London's top businesses are on the hunt for the "new London" after the UK's shock decision to leave the EU, throwing the capital's dominance into doubt.
London has a reputation as the top global financial city in part because here people communicate in English, the language of business.
It is also perceived as being soft on regulations governing business, meaning there are fewer barriers. And it is culturally rich, with excellent museums, restaurants, schools and other services that attract businesspeople from abroad.
A combination of these factors has seen London frequently named the best city in the world for business.
It topped the City Moment Index in January for its economic growth and real estate structure.
Deloitte said that London was pulling ahead of New York as recently as March, when it declared that London's 1.71 million skilled jobs showed that it was growing faster than anywhere else in the world.
But the decision to leave the EU has seen big businesses and banks thrown into a frenzy about where they should move staff after Brexit, assuming that in any post-Brexit world the UK is going to be less able to serve the needs of the European market from outside the EU.
Paris, Frankfurt, Brussels, Amsterdam and Dublin are all thought to be contenders.
Prior to the referendum, Emmanuel Macron, the French economy minister, said Paris would “roll out the red carpet” for financial corporations that wanted or needed to move in the event of a Brexit.
France stands to benefit as banks look outside London, especially with the EU desperate to stop the election of Marine Le Pen and the far right during the French presidential elections in 2017, according to the journalist Ben Judah.
“It is crucial to understand EU must at all costs stop Le Pen winning in 2017. Best way to do this? Reward France the banks and their taxes,” Judah tweeted.
But there are signs Paris would have to make some changes before it could welcome in the global business elite.
It heavily regulates big business and financial firms, which has put many off the French capital. Plus less than 40 per cent of the French are fluent in English, making it less hospitable to newcomers,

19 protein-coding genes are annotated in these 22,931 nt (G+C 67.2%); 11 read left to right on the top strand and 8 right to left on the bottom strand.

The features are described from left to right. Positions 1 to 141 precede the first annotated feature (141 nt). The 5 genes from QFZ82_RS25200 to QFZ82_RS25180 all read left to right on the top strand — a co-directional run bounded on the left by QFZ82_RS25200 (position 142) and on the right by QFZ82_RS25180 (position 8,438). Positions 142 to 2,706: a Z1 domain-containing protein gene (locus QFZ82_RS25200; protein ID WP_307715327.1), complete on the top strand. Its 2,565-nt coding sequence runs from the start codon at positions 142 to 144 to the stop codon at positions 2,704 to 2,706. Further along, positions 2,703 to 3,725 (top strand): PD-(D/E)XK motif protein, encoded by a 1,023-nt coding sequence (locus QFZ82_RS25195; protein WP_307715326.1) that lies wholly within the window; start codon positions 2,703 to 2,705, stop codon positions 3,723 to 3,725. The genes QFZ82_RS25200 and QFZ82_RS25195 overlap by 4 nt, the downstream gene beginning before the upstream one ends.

Amsterdam was tipped to be "the new London" by James Stewart, author and business columnist at the New York Times, because of its beautiful architecture, excellent schools and good night life. Almost all of its population speak English and it has centuries of experience as a global trading centre, making it especially tolerant of newcomers, Mr Stewart said.
However, a cap on bonuses of just 20 per cent of annual salaries has discouraged some businesses from moving there.
Deputy Mayor Kajsa Ollongren, a Dutch politician, told the Dutch daily newspaper in the aftermath of Brexit that she had already had enquiries from firms.
"I cannot say the names, but a number of Asian companies operating in the finance sector and located in London, have turned to us in recent weeks," she said.
She said that that companies are asking about moving to Amsterdam to continue to provide services to mainland Europe.
Frankfurt is the home of the ECB, which may give it more power than other European cities, and the financial capital of Germany.
Hubertus Väth from Frankfurt Main Finance, a body that promotes the city as a financial centre, told the Financial Times that while Brexit is bad for everyone, Frankfurt could benefit as businesses relocate in Europe.
“Brexit would be bad for Britain, for Germany and for the EU,” Mr Vath said. “But if it does happen, then Frankfurt is well placed to benefit.”
Luxembourg is the second European city to appear on the Global Financial Centres Index. It ranks 14th, while London ranks first.
An increasing number of multinational companies are basing their European headquarters in Luxembourg. It's small, with strong transport links to the rest of Europe and a high quality of life.
Some asset management companies have already said they will be focussing more on their Luxembourg base post-Brexit. Columbia Threadneedle, an asset management company, said that it had begun the process of expanding its base in Luxembourg. “This would involve us having some fund managers based in Europe before the UK leaves the EU,” the company said in a statement.
Dublin has become known as an offshore financial centre because of its low coporate tax rates and its International Financial Services Centre. It hosts half the world's top 50 banks.
The Irish Government has already contacted some banks and other companies who may want to move there, according to the Irish Times.
For it to succeed, it will have to convince firms that the benefits of Dublin outweigh moving even further away from the continent to a place with worse transport links than London.
Then there are those who think that London will keep its crown and remain the most important global city in Europe.
“The City will remain a major international financial centre whatever, but clearly the nature and its size will depend on what we can negotiate,” Mark Boleat, the City of London’s policy chairman, told the Wall Street Journal.
“There was never going to be a mass exit of banks in terms of numbers. The question for us is whether they are here with 15,000 staff or 5,000.”
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